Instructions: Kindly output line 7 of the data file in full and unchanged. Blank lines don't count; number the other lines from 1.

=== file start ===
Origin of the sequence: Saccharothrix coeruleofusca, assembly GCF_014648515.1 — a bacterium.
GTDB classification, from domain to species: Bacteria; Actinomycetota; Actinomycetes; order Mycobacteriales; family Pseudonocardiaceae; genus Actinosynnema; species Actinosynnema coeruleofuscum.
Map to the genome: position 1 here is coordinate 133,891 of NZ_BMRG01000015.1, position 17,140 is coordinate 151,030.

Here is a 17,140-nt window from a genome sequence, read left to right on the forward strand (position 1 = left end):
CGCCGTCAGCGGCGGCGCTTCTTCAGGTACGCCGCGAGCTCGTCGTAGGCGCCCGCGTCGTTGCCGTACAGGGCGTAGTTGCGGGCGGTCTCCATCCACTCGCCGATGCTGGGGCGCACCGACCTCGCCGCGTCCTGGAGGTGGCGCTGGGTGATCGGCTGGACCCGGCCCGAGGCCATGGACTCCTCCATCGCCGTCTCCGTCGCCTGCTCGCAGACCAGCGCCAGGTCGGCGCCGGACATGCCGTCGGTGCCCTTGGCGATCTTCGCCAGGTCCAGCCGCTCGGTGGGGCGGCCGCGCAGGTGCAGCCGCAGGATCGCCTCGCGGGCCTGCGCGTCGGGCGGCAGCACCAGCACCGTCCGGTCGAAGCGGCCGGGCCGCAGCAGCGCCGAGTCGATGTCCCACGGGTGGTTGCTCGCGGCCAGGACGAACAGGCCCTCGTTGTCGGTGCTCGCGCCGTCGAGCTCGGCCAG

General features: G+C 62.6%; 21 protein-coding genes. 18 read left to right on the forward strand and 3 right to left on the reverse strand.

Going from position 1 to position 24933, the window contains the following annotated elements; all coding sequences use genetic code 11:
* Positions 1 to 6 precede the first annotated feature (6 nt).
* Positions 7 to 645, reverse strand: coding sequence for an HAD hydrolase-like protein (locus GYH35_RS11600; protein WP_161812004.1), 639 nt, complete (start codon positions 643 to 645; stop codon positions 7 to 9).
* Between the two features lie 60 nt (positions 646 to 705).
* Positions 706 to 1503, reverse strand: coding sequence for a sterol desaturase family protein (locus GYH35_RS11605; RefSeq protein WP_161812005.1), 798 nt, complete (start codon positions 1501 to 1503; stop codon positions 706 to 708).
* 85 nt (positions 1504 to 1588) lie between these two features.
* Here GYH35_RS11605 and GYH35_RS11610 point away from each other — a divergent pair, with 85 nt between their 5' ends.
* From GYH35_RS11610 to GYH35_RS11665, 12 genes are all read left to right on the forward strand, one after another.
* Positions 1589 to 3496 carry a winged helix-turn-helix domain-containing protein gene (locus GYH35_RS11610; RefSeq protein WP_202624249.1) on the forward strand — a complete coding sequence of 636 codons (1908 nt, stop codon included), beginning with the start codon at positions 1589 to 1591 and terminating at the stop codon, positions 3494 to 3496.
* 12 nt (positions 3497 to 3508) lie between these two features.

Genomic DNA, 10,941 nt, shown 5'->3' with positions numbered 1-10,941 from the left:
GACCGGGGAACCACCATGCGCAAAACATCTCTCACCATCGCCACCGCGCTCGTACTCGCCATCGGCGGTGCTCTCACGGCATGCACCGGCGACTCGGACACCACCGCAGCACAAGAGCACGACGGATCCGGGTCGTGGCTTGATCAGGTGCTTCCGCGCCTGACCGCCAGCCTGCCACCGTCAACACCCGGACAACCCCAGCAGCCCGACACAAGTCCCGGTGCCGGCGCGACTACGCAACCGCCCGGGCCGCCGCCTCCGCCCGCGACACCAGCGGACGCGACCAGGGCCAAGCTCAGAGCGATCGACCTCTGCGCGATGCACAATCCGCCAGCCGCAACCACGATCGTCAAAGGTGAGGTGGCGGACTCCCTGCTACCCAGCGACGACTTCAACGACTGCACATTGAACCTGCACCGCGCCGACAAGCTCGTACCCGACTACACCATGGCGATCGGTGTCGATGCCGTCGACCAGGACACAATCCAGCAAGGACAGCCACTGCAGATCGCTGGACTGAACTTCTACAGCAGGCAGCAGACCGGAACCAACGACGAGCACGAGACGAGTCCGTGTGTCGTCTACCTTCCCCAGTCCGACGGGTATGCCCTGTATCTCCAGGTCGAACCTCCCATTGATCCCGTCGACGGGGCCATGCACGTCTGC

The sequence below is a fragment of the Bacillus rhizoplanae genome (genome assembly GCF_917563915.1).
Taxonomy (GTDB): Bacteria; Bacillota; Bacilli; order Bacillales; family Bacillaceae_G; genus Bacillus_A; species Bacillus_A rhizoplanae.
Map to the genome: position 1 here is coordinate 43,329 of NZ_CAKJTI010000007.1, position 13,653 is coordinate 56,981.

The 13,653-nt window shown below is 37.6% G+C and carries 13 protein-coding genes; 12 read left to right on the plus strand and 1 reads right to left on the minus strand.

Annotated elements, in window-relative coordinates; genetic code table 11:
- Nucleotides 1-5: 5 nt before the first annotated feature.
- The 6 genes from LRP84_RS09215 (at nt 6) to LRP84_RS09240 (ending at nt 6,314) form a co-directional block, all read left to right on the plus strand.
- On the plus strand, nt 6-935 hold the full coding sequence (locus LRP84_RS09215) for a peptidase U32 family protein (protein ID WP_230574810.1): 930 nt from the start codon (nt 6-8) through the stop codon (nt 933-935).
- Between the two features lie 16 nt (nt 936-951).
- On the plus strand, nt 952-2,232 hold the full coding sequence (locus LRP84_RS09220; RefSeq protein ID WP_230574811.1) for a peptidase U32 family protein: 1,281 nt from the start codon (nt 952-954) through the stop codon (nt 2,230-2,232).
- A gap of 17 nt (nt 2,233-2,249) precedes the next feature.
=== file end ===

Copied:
Going from position 1 to position 24933, the window contains the following annotated elements; all coding sequences use genetic code 11: